Advertising sure has influence but its parameters for effectiveness are ‘different – related to commerce mostly. Effective ad campaigns increase sales (in the short run or long term), change mindsets about an issue or company and sometimes change behaviours. The last outcome, which could be closer to ‘creating a dent in the universe’ could be about effecting a large scale, societal behavioural change. Such campaigns are few and far between. Most advertising is about mundane stuff – urging people to choose one brand of toothpaste, floor cleaner, toilet paper, cola or mosquito repellant over the other. Ad agency folks often behave as if this process is one of ‘life and death’ – as if they are finding a cure for cancer.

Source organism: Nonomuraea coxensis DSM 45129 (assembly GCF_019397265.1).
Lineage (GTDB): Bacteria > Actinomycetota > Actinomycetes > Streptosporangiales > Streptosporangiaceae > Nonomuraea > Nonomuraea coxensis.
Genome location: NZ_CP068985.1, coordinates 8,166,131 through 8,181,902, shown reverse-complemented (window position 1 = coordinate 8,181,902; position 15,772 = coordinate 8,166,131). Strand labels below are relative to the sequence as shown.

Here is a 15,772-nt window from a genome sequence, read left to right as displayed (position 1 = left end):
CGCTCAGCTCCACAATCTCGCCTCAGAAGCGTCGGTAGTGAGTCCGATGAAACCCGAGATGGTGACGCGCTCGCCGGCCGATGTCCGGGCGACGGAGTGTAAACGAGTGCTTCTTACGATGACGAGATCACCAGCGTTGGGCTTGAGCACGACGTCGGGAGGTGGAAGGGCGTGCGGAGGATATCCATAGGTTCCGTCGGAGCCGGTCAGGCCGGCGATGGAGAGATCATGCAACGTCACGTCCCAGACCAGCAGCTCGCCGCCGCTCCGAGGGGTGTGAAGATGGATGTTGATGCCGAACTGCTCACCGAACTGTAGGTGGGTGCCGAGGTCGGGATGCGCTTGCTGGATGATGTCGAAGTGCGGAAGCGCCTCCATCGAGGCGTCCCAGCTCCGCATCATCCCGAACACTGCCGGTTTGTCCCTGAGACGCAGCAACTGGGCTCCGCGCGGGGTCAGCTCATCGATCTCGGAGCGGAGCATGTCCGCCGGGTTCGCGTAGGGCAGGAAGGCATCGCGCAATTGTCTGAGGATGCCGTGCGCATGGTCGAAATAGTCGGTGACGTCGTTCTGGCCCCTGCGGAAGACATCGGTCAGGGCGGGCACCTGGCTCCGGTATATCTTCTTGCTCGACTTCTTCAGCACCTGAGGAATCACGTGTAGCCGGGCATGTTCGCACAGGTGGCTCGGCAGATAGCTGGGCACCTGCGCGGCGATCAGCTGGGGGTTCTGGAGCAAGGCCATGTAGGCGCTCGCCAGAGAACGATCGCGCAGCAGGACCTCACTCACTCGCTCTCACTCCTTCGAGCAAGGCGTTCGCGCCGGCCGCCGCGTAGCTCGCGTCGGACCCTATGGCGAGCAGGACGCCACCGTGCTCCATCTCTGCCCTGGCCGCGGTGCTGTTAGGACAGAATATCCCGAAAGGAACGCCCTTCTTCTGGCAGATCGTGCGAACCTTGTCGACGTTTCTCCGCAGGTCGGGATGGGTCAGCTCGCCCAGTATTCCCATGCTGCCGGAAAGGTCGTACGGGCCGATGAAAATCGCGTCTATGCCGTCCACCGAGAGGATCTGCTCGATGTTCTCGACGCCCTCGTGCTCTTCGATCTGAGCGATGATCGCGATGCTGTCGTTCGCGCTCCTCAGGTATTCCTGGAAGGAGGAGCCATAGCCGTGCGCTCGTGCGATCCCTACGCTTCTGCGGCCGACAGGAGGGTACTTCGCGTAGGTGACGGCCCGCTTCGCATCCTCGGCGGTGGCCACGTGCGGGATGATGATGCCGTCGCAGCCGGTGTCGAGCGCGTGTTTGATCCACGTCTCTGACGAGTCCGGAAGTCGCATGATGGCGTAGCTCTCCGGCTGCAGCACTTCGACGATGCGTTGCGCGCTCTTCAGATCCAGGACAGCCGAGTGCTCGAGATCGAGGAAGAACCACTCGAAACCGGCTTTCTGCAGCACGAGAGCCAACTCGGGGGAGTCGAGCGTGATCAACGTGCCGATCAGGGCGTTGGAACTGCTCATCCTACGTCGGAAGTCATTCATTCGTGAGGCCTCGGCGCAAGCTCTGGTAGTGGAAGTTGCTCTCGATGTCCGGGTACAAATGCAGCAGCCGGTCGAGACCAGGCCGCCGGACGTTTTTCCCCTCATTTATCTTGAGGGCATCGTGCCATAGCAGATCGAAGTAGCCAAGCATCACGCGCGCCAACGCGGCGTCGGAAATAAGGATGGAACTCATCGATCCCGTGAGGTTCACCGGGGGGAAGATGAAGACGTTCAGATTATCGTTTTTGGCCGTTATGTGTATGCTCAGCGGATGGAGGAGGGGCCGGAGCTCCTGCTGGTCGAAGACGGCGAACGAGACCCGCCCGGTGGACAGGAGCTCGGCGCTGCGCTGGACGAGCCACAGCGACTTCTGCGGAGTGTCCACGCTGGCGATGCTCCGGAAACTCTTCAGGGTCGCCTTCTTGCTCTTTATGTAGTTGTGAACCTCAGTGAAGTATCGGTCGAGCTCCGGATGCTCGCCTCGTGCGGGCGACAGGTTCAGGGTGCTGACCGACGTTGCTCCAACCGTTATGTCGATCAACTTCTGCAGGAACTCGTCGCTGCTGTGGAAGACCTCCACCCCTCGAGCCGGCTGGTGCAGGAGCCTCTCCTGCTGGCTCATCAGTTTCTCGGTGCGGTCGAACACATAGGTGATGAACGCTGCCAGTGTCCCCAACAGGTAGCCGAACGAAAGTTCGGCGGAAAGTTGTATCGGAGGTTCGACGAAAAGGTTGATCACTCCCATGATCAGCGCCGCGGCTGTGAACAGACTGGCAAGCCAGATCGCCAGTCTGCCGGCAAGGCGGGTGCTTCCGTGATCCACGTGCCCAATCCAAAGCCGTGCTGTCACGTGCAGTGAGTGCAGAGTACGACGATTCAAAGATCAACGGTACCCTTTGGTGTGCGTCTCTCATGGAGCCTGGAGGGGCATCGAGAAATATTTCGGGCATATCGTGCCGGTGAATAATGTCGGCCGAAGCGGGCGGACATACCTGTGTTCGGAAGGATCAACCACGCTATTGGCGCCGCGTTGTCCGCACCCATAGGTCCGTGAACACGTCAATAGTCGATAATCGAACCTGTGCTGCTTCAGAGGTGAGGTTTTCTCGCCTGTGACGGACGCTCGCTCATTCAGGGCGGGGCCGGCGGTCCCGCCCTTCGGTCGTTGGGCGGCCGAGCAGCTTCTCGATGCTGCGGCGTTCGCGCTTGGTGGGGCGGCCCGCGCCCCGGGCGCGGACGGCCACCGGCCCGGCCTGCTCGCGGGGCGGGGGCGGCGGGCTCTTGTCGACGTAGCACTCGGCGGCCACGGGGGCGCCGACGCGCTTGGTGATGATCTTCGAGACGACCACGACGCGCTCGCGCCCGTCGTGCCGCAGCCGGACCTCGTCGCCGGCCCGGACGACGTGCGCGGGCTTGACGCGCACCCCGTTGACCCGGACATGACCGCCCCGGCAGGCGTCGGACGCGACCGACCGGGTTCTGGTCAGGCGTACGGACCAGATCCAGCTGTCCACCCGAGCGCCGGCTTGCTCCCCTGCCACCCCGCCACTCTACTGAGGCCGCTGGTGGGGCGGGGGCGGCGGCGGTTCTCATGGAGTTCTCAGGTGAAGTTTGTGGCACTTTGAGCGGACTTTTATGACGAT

Ad agency folks go through their careers giving way too much importance to their output. They take themselves and their work far too seriously – whereas the one who it is aimed at hardly pays any attention. Sure, advertising is an important function and plays a critical role in commerce. It helps establishment of businesses, brands. It helps consumers make informed choices in their purchases. Sure, one must take one’s profession seriously and give more than what is expected at work. But agonising over relatively trivial things is part and parcel of ad agency life. ‘Should the model holds product in the right or left hand? Should she wear a blue or yellow outfit? are common points of discussion in ad agencies. The consumer hardly pays any attention to the blood, sweat and tears which went behind the making of a hair dolour ad. This is not to suggest that advertising folks need to take their jobs lightly – they certainly need to lighten up. Ad campaigns which qualify as making a dent in the universe are rare – most of them are simply doing a job in the context of an everyday, mundane commercial transaction.